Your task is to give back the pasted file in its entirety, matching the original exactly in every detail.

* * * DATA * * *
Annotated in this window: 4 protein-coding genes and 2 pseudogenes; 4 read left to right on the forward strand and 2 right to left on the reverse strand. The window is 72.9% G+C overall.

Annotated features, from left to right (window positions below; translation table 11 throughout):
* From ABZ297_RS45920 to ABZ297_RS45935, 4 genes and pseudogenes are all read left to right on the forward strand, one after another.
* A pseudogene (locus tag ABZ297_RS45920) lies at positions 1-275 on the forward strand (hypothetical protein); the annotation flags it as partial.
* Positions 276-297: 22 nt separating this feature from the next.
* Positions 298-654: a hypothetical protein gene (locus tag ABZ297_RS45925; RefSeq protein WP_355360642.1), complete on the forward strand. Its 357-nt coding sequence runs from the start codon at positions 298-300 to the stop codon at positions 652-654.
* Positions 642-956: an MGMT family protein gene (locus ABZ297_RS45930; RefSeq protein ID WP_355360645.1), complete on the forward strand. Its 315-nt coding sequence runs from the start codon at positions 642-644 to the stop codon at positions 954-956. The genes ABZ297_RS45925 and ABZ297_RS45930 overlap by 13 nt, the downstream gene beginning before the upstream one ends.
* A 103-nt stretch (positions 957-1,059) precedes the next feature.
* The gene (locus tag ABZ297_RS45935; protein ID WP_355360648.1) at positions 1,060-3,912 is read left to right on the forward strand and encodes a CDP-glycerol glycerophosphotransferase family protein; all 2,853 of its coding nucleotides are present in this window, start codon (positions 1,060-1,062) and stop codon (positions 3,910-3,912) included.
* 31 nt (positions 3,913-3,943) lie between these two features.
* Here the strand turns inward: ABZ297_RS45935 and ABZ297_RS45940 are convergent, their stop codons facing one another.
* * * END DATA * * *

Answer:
Annotated in this window: 4 protein-coding genes and 2 pseudogenes; 4 read left to right on the forward strand and 2 right to left on the reverse strand. The window is 72.9% G+C overall.

Annotated features, from left to right (window positions below; translation table 11 throughout):
* From ABZ297_RS45920 to ABZ297_RS45935, 4 genes and pseudogenes are all read left to right on the forward strand, one after another.
* A pseudogene (locus tag ABZ297_RS45920) lies at positions 1-275 on the forward strand (hypothetical protein); the annotation flags it as partial.
* Positions 276-297: 22 nt separating this feature from the next.
* Positions 298-654: a hypothetical protein gene (locus tag ABZ297_RS45925; RefSeq protein WP_355360642.1), complete on the forward strand. Its 357-nt coding sequence runs from the start codon at positions 298-300 to the stop codon at positions 652-654.
* Positions 642-956: an MGMT family protein gene (locus ABZ297_RS45930; RefSeq protein ID WP_355360645.1), complete on the forward strand. Its 315-nt coding sequence runs from the start codon at positions 642-644 to the stop codon at positions 954-956. The genes ABZ297_RS45925 and ABZ297_RS45930 overlap by 13 nt, the downstream gene beginning before the upstream one ends.
* A 103-nt stretch (positions 957-1,059) precedes the next feature.
* The gene (locus tag ABZ297_RS45935; protein ID WP_355360648.1) at positions 1,060-3,912 is read left to right on the forward strand and encodes a CDP-glycerol glycerophosphotransferase family protein; all 2,853 of its coding nucleotides are present in this window, start codon (positions 1,060-1,062) and stop codon (positions 3,910-3,912) included.
* 31 nt (positions 3,913-3,943) lie between these two features.
* Here the strand turns inward: ABZ297_RS45935 and ABZ297_RS45940 are convergent, their stop codons facing one another.